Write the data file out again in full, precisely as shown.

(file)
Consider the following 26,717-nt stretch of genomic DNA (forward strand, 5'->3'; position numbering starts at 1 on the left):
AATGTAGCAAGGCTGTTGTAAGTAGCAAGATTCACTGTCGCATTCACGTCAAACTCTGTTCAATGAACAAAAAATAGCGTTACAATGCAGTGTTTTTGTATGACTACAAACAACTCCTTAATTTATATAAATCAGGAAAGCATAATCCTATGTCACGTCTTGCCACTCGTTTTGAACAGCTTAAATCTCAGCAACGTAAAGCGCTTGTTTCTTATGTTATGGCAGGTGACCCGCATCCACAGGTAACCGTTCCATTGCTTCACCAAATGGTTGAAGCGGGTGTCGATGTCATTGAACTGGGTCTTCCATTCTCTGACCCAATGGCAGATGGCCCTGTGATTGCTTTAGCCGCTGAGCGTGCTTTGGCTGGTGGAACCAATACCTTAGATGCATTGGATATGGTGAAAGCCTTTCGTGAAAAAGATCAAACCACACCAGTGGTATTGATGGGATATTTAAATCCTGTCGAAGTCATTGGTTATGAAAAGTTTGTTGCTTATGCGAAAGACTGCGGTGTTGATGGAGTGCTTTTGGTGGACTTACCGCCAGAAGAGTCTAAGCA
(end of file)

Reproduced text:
Consider the following 26,717-nt stretch of genomic DNA (forward strand, 5'->3'; position numbering starts at 1 on the left):
AATGTAGCAAGGCTGTTGTAAGTAGCAAGATTCACTGTCGCATTCACGTCAAACTCTGTTCAATGAACAAAAAATAGCGTTACAATGCAGTGTTTTTGTATGACTACAAACAACTCCTTAATTTATATAAATCAGGAAAGCATAATCCTATGTCACGTCTTGCCACTCGTTTTGAACAGCTTAAATCTCAGCAACGTAAAGCGCTTGTTTCTTATGTTATGGCAGGTGACCCGCATCCACAGGTAACCGTTCCATTGCTTCACCAAATGGTTGAAGCGGGTGTCGATGTCATTGAACTGGGTCTTCCATTCTCTGACCCAATGGCAGATGGCCCTGTGATTGCTTTAGCCGCTGAGCGTGCTTTGGCTGGTGGAACCAATACCTTAGATGCATTGGATATGGTGAAAGCCTTTCGTGAAAAAGATCAAACCACACCAGTGGTATTGATGGGATATTTAAATCCTGTCGAAGTCATTGGTTATGAAAAGTTTGTTGCTTATGCGAAAGACTGCGGTGTTGATGGAGTGCTTTTGGTGGACTTACCGCCAGAAGAGTCTAAGCA